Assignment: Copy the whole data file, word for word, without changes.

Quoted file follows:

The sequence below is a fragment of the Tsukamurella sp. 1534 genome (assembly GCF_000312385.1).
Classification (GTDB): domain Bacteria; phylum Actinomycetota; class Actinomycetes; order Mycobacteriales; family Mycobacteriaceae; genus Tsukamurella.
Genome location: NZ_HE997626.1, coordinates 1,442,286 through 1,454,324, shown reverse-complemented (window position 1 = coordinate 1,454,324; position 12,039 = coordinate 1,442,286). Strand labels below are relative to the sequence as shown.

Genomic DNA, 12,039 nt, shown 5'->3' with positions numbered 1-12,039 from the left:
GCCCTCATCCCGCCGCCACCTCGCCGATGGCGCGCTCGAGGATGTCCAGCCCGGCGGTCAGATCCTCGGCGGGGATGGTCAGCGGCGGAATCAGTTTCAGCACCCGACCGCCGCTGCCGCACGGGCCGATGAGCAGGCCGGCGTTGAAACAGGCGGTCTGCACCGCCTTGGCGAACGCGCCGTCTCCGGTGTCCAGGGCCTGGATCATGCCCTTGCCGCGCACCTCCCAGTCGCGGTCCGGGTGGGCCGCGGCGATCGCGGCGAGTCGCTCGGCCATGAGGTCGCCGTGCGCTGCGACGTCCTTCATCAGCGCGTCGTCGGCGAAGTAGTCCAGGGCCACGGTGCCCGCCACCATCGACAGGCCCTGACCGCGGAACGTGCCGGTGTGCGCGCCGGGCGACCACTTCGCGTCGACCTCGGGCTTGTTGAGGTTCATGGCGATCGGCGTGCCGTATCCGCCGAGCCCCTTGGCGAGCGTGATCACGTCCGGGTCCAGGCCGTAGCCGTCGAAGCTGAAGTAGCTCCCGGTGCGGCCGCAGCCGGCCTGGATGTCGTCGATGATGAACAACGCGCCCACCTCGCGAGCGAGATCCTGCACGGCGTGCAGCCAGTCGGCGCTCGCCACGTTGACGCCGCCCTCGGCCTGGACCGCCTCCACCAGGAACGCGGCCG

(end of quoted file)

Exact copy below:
The sequence below is a fragment of the Tsukamurella sp. 1534 genome (assembly GCF_000312385.1).
Classification (GTDB): domain Bacteria; phylum Actinomycetota; class Actinomycetes; order Mycobacteriales; family Mycobacteriaceae; genus Tsukamurella.
Genome location: NZ_HE997626.1, coordinates 1,442,286 through 1,454,324, shown reverse-complemented (window position 1 = coordinate 1,454,324; position 12,039 = coordinate 1,442,286). Strand labels below are relative to the sequence as shown.

Genomic DNA, 12,039 nt, shown 5'->3' with positions numbered 1-12,039 from the left:
GCCCTCATCCCGCCGCCACCTCGCCGATGGCGCGCTCGAGGATGTCCAGCCCGGCGGTCAGATCCTCGGCGGGGATGGTCAGCGGCGGAATCAGTTTCAGCACCCGACCGCCGCTGCCGCACGGGCCGATGAGCAGGCCGGCGTTGAAACAGGCGGTCTGCACCGCCTTGGCGAACGCGCCGTCTCCGGTGTCCAGGGCCTGGATCATGCCCTTGCCGCGCACCTCCCAGTCGCGGTCCGGGTGGGCCGCGGCGATCGCGGCGAGTCGCTCGGCCATGAGGTCGCCGTGCGCTGCGACGTCCTTCATCAGCGCGTCGTCGGCGAAGTAGTCCAGGGCCACGGTGCCCGCCACCATCGACAGGCCCTGACCGCGGAACGTGCCGGTGTGCGCGCCGGGCGACCACTTCGCGTCGACCTCGGGCTTGTTGAGGTTCATGGCGATCGGCGTGCCGTATCCGCCGAGCCCCTTGGCGAGCGTGATCACGTCCGGGTCCAGGCCGTAGCCGTCGAAGCTGAAGTAGCTCCCGGTGCGGCCGCAGCCGGCCTGGATGTCGTCGATGATGAACAACGCGCCCACCTCGCGAGCGAGATCCTGCACGGCGTGCAGCCAGTCGGCGCTCGCCACGTTGACGCCGCCCTCGGCCTGGACCGCCTCCACCAGGAACGCGGCCG